The last we heard, things were looking good in the fight to reform out-of-date policies on device unlocking here in the US. Last week, the FCC chairman sent a letter to the CTIA saying he’d like to see changes made before the holidays. But don’t get your hopes up just yet.
According to information recently leaked by WikiLeaks, the White House—despite publicly supporting unlocking—has been secretly negotiating a treaty with other countries and special interest lobbyists that would make this and other processes illegal by international law…
Here’s the gist of the leaked information via Slate:
“Last week, WikiLeaks made public a portion of a treaty that the White House has been secretly negotiating with other nations and 600 special interest lobbyists. The draft of the Trans-Pacific Partnership Treaty,which is on intellectual property, shows that HealthCare.gov isn’t the only tech topic on which the Obama administration has some serious explaining to do.
…in its present state, treaty would expand copyright and effectively make real reform impossible. Worse, it would essentially disregard constitutional limitations on copyright and reject pillars like fair use, the first-sale doctrine, and having copyright be for “limited times.” The worst part: While the White House was publicly proclaiming its support of cellphone unlocking, it was secretly negotiating a treaty that would ban it.”
In January, following appeals by AT&T and other carriers, the Librarian of Congress issued a ruling making unlocking a felony punishable by five years in prison and a $500,000 fine. The move has not only hurt competition, but also the resale market for cell phones and other devices.
Shortly after the ruling, a White House petition went up asking the Obama administration to make unlocking legal again. And after some 114,000 people signed it, the White House responded, agreeing it should be legalized. But secretly, it’s been working towards the opposite.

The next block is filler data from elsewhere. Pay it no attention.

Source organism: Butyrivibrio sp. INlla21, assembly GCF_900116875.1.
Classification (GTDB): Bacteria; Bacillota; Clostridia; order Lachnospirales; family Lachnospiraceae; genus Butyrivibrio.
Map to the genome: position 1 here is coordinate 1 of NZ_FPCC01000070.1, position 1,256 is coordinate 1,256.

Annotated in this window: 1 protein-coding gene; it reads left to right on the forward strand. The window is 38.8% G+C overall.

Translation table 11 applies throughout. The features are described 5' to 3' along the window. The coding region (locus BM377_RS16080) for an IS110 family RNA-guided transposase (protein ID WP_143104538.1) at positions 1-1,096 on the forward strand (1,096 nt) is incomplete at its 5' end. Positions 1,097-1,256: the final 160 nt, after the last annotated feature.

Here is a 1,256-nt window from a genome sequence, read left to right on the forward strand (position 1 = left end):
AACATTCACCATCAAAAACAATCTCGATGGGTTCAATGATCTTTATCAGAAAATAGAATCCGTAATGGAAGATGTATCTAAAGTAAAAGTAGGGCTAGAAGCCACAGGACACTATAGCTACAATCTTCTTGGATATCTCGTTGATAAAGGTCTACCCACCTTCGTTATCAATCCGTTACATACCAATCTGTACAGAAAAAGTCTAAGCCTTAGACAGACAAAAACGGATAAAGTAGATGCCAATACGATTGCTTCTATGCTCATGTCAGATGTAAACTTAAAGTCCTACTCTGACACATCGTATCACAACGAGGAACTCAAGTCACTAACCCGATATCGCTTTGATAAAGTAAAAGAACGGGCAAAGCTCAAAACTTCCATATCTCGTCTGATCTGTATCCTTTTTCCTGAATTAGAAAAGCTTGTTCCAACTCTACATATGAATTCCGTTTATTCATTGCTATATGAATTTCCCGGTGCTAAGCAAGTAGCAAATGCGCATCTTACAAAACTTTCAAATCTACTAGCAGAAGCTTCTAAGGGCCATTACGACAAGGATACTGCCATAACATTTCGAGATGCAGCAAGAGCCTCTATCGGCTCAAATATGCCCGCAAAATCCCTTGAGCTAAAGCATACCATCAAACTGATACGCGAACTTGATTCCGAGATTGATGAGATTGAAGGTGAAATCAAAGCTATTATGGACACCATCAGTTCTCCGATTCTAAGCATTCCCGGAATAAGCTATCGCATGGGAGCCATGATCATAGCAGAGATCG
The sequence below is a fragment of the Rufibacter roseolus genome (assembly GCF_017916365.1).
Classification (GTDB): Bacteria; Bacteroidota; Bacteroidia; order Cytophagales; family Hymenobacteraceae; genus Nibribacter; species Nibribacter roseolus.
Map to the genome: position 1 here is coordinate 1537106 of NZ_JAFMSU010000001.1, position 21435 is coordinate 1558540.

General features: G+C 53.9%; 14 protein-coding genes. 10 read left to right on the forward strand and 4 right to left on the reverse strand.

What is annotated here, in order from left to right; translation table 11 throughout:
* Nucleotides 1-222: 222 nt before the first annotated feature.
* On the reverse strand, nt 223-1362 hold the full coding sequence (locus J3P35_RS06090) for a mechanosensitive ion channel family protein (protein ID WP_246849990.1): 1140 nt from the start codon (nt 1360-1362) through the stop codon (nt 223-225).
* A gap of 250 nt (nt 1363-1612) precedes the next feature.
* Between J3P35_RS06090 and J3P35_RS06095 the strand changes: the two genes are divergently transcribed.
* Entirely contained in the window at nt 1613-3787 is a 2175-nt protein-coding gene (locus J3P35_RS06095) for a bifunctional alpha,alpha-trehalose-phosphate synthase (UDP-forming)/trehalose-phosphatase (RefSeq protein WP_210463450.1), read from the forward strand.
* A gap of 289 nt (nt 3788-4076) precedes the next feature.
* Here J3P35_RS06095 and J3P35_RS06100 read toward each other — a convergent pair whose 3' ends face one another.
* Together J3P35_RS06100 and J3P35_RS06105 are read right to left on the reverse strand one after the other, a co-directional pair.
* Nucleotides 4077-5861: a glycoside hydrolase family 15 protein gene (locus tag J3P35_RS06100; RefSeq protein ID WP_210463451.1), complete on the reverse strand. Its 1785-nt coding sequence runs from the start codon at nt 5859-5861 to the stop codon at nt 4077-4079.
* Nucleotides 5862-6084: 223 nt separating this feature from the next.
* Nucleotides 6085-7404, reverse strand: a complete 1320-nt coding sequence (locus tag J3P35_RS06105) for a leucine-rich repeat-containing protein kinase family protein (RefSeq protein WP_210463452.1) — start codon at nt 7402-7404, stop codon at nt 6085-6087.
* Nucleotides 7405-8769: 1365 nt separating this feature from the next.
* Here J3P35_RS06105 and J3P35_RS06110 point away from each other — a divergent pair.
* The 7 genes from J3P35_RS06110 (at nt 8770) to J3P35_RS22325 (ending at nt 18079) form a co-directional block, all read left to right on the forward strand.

“The leaked treaty draft shows that while the White House was championing restoring free market principles to phones, the U.S. proposed that the TPP lock in the process that allowed the Librarian of Congress to rule this technology as illegal through international law.”
And what’s worse, unlocking isn’t the only process the treaty aims to ban:
“But the TPP draft doesn’t stop there. It would ban numerous other technologies that have beneficial uses. In particular, the legislation would ensure that jailbreaking—which is installing a different operating system on your phone, tablet, or e-reader—is illegal. It’s already on precarious ground in the United States, but under TPP it would be illegal in all circumstances.”
Slate points out that since this treaty is still being negotiated, all of these issues could be addressed in the final text. But as it sits right now, it’s very secretive and very contradictive of what the White House has said publicly, making it very sketchy. Read the full leaked document here.